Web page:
The case is where I believe the Heavy Metal G diverges from other G-Shocks. Casio has given this particular watch an all steel case and bracelet with a variety of well-applied finishes. All of the flat surfaces on the case are vertically brushed, whereas the rest of the case has a surprisingly nice polish applied to it. The bracelet is brushed with small polished details throughout.
The debate I have been having with myself is this: The Casio G-Shock is stereotypically a watch meant to stand up to literally everything. They are generally designed in a rubber housing that can both absorb abuse and from my experience not show evidence of it. Making the watch from steel and applying the polished finishes and accents that they have, however, makes it show a LOT of wear. The example that I have was purchased used and showed all of the wear it’s seen. Even the really lovely brushed bezel around the face has a good sized ding in it (I got a good deal, I can’t complain).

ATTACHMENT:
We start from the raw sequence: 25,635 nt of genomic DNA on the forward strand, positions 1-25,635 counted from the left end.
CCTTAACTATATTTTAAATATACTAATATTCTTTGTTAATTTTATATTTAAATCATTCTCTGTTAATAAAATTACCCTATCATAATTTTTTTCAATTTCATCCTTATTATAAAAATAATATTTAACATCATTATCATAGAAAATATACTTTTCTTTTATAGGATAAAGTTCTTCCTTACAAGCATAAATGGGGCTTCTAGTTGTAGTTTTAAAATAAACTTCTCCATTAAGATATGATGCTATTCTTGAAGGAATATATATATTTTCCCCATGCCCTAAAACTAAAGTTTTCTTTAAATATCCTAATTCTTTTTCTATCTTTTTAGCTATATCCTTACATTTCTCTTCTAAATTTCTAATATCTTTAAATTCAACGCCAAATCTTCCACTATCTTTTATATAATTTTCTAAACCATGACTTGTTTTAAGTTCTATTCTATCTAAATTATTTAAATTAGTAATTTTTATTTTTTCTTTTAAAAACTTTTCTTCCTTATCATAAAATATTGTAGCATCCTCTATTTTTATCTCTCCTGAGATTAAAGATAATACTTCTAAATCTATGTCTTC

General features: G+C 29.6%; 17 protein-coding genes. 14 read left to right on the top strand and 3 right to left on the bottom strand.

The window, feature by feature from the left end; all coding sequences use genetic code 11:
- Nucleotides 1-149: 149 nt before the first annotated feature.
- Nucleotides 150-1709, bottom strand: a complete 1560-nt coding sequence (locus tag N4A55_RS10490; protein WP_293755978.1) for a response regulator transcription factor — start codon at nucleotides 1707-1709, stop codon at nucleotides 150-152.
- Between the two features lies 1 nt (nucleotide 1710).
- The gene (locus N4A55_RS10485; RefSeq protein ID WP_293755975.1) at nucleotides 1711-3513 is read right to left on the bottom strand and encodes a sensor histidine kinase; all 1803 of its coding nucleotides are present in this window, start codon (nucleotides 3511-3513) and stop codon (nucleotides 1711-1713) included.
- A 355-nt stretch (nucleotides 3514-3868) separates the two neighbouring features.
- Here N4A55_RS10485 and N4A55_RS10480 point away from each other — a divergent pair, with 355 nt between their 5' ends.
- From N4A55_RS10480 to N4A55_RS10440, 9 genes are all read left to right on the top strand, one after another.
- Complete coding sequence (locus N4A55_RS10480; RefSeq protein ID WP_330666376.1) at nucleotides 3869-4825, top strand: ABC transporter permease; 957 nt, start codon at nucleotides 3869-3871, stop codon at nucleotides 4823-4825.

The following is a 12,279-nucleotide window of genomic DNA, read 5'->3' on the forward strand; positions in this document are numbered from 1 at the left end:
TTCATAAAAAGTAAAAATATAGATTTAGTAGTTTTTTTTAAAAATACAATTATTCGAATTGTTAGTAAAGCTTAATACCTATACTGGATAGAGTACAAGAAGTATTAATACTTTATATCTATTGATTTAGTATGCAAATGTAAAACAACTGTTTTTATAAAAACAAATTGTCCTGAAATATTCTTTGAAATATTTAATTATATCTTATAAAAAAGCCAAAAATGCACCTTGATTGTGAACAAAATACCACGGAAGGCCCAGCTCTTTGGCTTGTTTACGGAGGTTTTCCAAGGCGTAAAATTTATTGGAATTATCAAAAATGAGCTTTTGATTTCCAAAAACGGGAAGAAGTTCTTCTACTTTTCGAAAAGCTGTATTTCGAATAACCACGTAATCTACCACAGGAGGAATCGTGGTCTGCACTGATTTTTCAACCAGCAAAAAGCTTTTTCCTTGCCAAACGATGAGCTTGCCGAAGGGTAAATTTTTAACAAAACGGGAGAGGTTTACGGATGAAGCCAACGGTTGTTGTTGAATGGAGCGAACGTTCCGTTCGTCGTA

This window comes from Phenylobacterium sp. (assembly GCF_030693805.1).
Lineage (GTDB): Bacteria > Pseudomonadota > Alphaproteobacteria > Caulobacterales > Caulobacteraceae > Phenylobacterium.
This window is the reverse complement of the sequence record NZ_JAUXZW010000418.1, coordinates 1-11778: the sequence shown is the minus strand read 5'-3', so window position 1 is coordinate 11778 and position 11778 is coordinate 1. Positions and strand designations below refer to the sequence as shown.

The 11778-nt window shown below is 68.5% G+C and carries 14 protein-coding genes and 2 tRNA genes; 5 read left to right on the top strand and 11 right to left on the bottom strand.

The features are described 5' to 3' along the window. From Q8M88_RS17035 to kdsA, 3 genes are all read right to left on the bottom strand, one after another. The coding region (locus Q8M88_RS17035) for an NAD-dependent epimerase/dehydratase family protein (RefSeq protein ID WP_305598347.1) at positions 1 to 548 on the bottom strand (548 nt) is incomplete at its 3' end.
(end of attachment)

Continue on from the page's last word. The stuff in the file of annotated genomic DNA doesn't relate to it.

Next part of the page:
Dial and Crystal
G-Shock’s excel in their readability, especially the digital versions. The Heavy Metal G has a positive digital display, meaning that the background is light and the numerals are dark. This is my favorite, I find negative displays to be harder to read (although not impossible). Surrounding the display is this a brick wall lookin’ area—this is the solar cell that charges the watch while you wear it in the daylight.
The crystal is made from mineral glass, that’s fine. It’s not ideal, and it could be better. At this price point, I would expect sapphire, if Hamilton can deliver sapphire in their similarly priced Field Khaki’s Casio should be able to here.
Some months back I wrote a review on the Casio Square G that featured their Combi-Bracelet—that bracelet, in my opinion, is a work of functional art and really makes that watch. Does the steel bracelet of the GWM-B5000D-1 do the same? Kinda… It’s built well and still utilizes spring bars construction; making it very easy to adjust.